Hiccups are annoying, to say the least. Most of the time, they go on their own. Sometimes hiccups can persist and you want to stop it by all means. Well, there are many ways to stop hiccups–some tricks are culturally passed on while others are tried and tested.
Also known as synchronous diaphragmatic flutter (SDF), or singultus in medical parlance, hiccups occur when the diaphragm, the thin layer of muscle that separates the chest cavity from the abdomen, contracts suddenly and involuntarily. When this happens, it causes one to breathe air in very quickly. This sudden inhalation, however, triggers a sudden closure of the vocal cords, resulting in the characteristic “hic” sound.1
Most of the time, hiccups have no apparent reason. Sometimes, it could be triggered by a bloated stomach, eating or swallowing too quickly, swallowing air, eating spicy food, stress, fear, etc. Short bouts of hiccups usually pass without the need for any treatment.
In rare cases, hiccups that last 48 hours or longer can be caused by an underlying condition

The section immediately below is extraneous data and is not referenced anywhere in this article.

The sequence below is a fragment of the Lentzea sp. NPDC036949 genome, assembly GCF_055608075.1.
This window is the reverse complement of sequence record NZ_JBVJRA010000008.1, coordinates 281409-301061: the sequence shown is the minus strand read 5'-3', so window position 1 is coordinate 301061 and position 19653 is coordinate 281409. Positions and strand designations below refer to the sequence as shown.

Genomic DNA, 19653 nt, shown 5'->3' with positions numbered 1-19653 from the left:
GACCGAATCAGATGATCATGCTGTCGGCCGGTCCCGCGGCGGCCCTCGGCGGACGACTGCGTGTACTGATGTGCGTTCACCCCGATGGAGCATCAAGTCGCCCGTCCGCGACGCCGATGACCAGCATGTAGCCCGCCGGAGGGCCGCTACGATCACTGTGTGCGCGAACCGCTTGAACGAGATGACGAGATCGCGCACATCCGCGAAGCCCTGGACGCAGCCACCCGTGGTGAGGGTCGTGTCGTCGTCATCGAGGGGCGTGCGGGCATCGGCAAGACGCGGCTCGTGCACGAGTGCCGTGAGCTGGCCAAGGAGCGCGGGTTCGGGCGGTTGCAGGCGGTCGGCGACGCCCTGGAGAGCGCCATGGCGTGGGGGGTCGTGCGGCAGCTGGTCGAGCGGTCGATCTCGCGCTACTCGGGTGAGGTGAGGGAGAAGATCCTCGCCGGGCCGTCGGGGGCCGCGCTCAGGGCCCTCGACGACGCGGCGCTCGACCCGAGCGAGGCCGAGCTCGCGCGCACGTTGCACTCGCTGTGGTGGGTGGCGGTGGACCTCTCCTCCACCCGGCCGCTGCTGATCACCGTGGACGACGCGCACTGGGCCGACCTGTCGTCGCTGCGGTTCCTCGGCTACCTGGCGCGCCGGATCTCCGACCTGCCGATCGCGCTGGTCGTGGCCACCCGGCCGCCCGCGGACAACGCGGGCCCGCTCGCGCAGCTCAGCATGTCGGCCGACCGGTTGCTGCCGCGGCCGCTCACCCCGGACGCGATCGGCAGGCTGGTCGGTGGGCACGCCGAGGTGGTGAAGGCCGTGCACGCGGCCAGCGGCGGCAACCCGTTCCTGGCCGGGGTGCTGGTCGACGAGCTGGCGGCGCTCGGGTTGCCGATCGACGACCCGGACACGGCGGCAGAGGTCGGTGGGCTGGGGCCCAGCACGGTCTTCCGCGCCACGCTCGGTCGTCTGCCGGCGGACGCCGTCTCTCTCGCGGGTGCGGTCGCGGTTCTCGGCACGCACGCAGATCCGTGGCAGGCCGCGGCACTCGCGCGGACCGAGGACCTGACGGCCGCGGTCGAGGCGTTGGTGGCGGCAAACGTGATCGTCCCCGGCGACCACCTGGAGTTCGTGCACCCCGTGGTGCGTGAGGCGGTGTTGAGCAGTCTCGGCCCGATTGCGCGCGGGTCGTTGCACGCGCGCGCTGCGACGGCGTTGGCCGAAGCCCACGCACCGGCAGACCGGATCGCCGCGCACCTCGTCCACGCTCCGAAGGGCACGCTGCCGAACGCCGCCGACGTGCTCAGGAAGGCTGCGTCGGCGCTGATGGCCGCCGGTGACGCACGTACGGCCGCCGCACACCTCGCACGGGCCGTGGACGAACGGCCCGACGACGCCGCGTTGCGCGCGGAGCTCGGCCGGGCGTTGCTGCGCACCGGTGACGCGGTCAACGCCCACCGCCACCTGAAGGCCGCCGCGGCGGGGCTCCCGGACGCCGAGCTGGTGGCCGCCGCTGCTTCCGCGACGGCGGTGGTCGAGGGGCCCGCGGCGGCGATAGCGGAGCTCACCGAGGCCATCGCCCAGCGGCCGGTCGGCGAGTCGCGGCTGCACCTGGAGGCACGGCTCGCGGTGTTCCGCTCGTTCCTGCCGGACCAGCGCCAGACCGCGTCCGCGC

Sometimes, a medication that you are taking could also be the cause for persistent hiccups.2
Effective Ways To Stop Hiccups
Normally, the best thing to do when you have hiccups is to wait and let it pass. If it doesn’t, there are a number of things you can try out that may help to stop hiccups fast. However, while some people swear by the effectiveness of these methods, there is no scientific evidence to show how effective they are. Some of these methods include:
- sipping ice-cold water
- holding your breath for a short period or Valsalva maneuver
- biting on a lemon
- swallowing granulated sugar
- tasting vinegar
- breathing into a paper bag
- pulling your knees up to your chest
- leaning forward to compress your chest
Most of the common folk cures for hiccups try to confront hiccup either by diverting the brain’s senses
Here are a few simple ways to stop hiccups that have stood the test of time and are all-time favorites.4
1. A Spoonful Of Sugar